After an encounter with a screwed up kid – Matty (Atticus Shaffer) – she’s babysitting, Casey Beldon (Odette Yustman) ends up with heterochromia – mixed color – in her eye. It soon becomes clear that she’s got a problem, and she starts looking for help. Her boyfriend Mark (Cam Gigandet) and her best friend Romy (Meagan Good) try to be supportive, even taking her to see an old woman – Sofi Kozma (Jane Alexander) – that Casey’s mother had some interest in. It turns out that Sofi has information on the spirit that’s bothering Casey, and sends her to Rabbi Sendak (Gary Oldman) who hooks up with Episcopal priest Arthur Wyndham (Idris Elba) to perform an exorcism….
So, a possession film, but one with a quasi-reincarnation bent? Sure, why not? The supernatural beastie in question is a dybbuk, a being from Jewish mythology that is not demonic, but is more like a ghost with a purpose. Like most evil spirits in religion, this one exists to explain psychological problems and to suggest that a person’s insanity is due to their lack of proper orthodoxy; sure, replace the need for compassion with harsh judgment, sounds like a good way to live one’s life. Now, with that out of the way, the dybbuk has been neglected as an evil spirit in horror and it’s nice to see one now and again, even if it is used in a film that’s as bad as anything ever produced by Michael Bay … which this was.
What does it explain? Well, it explains why the film is really predictable. Yes, the plot follows the generic plot formula technique that Michael Bay loves ever so much. Odd things happen, girl’s friends / family / doctors / priests don’t believe her, someone old believes her, people start dying, exorcism that ends in a death, with a twist ending that can be spotted from the first twenty minutes; A + B + C + D + E = F, which is an appropriate letter to represent the end result. Yeah, not good. Music (by Ramin Djawadi) is used to try to replace tension, blue filters are used to replace filmmaking, and camel toe is used to replace nudity – she clearly shaves her gefilte. Yes, there’s nudity-free sex, but at least there’s a reason to include sex in the film that renders the scene relevant to the plot by setting up the epic twist.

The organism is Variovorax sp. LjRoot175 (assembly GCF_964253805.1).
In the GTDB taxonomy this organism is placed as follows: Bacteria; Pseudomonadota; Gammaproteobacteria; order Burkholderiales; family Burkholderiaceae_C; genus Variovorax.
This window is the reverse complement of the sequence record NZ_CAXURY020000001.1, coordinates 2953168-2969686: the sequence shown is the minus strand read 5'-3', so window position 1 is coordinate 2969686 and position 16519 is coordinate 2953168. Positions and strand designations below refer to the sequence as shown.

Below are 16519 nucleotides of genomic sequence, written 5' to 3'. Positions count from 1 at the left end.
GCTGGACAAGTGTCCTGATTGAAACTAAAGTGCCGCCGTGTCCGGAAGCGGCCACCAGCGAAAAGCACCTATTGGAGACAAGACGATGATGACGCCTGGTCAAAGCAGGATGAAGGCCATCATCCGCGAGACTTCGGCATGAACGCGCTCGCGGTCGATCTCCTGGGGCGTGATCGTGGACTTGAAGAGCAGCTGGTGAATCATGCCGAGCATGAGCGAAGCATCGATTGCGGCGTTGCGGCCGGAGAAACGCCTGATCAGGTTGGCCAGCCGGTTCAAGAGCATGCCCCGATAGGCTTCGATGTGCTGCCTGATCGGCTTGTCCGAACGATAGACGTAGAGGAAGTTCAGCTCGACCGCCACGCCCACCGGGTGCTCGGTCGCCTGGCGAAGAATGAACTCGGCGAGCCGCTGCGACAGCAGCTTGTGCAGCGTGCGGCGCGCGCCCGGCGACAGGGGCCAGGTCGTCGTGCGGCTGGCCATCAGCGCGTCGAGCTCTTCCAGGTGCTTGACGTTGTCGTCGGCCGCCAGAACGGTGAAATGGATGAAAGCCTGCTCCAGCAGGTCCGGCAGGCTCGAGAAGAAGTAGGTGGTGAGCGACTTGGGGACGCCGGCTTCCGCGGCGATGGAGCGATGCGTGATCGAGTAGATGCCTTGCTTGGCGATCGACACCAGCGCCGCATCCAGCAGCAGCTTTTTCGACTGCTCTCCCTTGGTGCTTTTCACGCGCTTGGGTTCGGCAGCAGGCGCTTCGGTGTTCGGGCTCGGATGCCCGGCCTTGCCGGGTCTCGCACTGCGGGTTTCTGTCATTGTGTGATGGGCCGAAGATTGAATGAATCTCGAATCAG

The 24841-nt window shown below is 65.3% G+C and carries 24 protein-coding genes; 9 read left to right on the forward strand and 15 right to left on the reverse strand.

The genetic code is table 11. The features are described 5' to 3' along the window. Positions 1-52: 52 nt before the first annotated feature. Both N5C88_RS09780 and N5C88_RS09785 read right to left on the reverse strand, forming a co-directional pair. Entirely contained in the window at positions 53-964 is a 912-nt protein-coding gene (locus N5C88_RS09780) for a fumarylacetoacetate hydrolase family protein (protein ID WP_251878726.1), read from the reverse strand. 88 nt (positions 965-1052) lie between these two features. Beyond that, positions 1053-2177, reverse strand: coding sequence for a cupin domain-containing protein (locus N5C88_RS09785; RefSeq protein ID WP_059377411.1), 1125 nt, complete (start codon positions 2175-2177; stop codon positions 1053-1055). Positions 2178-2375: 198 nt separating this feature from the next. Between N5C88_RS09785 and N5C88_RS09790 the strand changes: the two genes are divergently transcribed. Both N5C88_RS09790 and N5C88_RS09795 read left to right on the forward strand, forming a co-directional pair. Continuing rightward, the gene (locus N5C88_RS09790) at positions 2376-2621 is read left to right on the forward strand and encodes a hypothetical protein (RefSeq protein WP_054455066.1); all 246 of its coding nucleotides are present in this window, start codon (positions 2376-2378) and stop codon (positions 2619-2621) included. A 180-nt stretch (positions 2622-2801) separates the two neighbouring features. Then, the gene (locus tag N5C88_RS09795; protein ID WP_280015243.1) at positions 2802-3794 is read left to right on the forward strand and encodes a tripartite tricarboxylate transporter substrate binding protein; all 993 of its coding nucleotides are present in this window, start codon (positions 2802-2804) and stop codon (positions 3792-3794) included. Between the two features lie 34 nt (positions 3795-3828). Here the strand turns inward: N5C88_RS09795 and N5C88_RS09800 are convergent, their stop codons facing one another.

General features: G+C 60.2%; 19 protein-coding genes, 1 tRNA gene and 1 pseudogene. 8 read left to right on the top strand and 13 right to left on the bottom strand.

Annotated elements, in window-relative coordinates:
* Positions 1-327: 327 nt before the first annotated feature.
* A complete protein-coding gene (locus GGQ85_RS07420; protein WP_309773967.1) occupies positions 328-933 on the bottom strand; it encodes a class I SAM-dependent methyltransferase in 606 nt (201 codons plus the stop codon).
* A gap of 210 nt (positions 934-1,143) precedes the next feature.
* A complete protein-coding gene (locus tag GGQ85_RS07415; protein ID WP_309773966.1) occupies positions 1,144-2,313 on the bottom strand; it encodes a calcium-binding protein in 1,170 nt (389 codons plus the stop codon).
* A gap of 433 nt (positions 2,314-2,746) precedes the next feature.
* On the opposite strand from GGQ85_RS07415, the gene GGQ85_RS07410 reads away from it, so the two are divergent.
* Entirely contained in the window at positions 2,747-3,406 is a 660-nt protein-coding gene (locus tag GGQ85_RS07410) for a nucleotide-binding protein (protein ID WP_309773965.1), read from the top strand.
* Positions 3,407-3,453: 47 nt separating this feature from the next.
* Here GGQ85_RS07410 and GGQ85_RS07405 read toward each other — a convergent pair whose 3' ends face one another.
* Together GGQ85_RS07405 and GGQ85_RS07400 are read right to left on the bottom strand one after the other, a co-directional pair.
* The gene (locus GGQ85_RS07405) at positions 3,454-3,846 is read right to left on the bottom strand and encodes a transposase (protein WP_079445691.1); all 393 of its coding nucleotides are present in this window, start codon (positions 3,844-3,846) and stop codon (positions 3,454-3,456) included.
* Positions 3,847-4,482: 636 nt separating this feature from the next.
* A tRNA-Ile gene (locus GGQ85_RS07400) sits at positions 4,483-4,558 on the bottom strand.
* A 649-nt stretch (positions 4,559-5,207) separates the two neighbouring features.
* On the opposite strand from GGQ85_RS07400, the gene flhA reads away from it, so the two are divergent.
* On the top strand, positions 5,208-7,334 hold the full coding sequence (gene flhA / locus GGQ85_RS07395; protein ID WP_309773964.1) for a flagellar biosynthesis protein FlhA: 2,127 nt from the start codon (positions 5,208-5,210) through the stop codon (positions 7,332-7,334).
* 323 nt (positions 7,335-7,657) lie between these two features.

You see, the dybbuk was Casey’s twin brother who died in the womb from his umbilical chord strangling him and he now wants to live. Since Casey isn’t really doing much with her life, it seems that having her brother show up and take over would be a good thing, but she objects for some reason; perhaps some women don’t like the idea of their twin brothers being inside them? Well, the dybbuk makes an effort to possess Casey and she tries to get help, but, despite the cost in lives, it becomes clear that the dybbuk was successful because Casey is pregnant with twins and one of them will contain the soul of her brother. The nurse who shows Casey her ultrasound is really cheerful about congratulating a 19 year old that is pregnant with twins without considering that she might not be pleased. Not all pregnancies are welcome and, besides, telling a Jew she’s got two in the oven isn’t really nice, so you probably shouldn’t do it.
This all leads to the essential question of why the hell does the dybbuk do its thing? It has been quiet throughout its existence and wants to be born – Matty tells Casey this at the beginning of the film – so wouldn’t it make more sense to stay quiet and be born? Evil spirits make an excellent case that all Jewish women should screw a mezuzah to one side of their vaginae to protect them from getting a dybbuk box. Now, evil Jewish ghost shenanigans of the spirit boychik do encourage Casey to have unprotected sex with her boyfriend, but that doesn’t mean that she normally practiced safe sex; Mark would have to be a real prick to take advantage of his girlfriend being upset to go bareback, and if I know men, they would never abuse the trust of an emotionally unstable woman for their own pleasure because that would be wrong. Regardless, it would seem likely that after all the haunting events would lead Casey to seek out an abortionist as soon as possible or, if she lives in the American South, a dollar store to buy a wire hanger and a mirror. Haunting a woman that you want to give birth to you is a really bad idea, it might have made sense if she was seeking an abortion, but all haunting her did was serve as a warning. This dybbuk is pretty stupid.